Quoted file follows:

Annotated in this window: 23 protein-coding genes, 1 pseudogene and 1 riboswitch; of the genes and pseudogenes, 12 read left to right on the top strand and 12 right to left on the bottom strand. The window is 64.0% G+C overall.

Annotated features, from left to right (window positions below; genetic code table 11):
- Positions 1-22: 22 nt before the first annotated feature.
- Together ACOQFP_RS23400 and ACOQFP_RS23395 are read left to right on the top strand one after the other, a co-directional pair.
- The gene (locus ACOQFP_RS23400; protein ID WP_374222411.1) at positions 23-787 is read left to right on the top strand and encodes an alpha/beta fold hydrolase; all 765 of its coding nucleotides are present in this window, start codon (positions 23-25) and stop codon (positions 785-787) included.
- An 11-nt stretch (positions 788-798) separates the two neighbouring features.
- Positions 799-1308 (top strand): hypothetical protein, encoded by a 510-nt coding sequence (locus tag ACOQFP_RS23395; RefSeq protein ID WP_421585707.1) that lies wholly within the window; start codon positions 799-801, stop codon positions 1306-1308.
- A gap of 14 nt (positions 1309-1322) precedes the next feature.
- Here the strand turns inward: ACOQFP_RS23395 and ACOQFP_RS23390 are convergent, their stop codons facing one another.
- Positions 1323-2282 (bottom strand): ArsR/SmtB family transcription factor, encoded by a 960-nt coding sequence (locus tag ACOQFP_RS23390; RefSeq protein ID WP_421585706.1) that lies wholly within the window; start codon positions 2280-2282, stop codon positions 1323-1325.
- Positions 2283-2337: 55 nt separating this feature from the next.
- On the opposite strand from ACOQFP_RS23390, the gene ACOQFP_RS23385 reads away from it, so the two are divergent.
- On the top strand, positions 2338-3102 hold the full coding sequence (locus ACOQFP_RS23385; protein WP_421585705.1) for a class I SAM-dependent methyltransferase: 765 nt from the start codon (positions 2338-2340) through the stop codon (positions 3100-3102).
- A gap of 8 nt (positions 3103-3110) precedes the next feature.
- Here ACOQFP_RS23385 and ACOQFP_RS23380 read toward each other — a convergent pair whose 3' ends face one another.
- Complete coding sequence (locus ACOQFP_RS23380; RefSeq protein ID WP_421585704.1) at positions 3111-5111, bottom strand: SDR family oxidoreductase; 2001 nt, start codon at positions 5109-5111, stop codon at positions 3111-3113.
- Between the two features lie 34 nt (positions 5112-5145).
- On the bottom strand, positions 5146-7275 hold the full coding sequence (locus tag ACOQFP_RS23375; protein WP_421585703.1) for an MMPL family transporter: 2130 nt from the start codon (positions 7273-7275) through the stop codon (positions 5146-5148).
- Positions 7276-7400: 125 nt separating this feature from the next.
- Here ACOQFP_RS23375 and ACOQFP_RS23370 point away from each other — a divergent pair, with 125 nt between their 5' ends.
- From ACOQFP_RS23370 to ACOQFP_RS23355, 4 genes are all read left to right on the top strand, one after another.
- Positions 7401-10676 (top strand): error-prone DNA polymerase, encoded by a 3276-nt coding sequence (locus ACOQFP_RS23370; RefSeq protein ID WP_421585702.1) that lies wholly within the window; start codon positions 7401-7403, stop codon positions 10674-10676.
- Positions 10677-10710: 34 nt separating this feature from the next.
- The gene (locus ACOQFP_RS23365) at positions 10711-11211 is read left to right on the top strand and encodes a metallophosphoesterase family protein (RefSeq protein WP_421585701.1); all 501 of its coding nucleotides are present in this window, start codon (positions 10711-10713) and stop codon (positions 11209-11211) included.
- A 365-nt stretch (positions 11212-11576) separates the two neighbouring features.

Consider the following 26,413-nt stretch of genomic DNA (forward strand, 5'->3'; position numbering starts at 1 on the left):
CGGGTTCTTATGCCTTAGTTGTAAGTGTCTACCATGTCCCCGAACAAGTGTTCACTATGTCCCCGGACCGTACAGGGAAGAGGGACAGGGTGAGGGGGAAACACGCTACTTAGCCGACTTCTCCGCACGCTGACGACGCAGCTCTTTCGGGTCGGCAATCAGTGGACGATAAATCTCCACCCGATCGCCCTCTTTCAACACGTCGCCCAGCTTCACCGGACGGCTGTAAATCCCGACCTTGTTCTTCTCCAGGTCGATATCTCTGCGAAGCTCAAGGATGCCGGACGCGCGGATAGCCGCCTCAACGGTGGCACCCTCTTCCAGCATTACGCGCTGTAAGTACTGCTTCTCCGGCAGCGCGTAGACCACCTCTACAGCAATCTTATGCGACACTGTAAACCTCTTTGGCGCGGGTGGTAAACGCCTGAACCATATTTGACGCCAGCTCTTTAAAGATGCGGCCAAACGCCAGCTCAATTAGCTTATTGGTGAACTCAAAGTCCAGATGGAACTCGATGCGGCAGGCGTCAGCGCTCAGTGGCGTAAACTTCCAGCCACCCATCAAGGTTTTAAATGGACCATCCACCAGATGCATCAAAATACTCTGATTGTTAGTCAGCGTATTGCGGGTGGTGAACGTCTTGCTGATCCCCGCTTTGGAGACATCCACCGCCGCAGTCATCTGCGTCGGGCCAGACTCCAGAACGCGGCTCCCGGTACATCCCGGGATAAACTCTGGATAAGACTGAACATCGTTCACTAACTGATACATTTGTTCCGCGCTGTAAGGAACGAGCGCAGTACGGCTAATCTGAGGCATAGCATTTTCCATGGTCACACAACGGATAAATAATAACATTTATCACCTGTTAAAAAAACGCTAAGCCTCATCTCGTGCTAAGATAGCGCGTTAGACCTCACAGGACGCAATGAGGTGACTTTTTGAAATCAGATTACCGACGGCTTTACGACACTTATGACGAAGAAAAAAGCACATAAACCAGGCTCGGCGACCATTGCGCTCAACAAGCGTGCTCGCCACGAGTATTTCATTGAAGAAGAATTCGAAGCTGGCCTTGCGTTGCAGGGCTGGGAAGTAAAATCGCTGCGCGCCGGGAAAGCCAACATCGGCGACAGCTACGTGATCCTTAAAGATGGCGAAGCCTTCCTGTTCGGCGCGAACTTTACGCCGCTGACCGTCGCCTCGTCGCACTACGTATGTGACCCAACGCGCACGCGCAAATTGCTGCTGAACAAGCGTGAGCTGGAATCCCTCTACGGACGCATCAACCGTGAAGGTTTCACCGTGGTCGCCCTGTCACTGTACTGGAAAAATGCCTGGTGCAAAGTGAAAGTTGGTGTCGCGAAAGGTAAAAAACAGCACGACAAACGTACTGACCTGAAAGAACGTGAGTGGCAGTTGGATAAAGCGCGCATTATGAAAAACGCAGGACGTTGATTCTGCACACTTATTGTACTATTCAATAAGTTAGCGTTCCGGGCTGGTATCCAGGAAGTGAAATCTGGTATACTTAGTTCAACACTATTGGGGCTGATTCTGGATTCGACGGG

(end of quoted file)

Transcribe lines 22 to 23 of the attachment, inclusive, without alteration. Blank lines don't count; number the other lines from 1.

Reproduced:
- Positions 7401-10676 (top strand): error-prone DNA polymerase, encoded by a 3276-nt coding sequence (locus ACOQFP_RS23370; RefSeq protein ID WP_421585702.1) that lies wholly within the window; start codon positions 7401-7403, stop codon positions 10674-10676.
- Positions 10677-10710: 34 nt separating this feature from the next.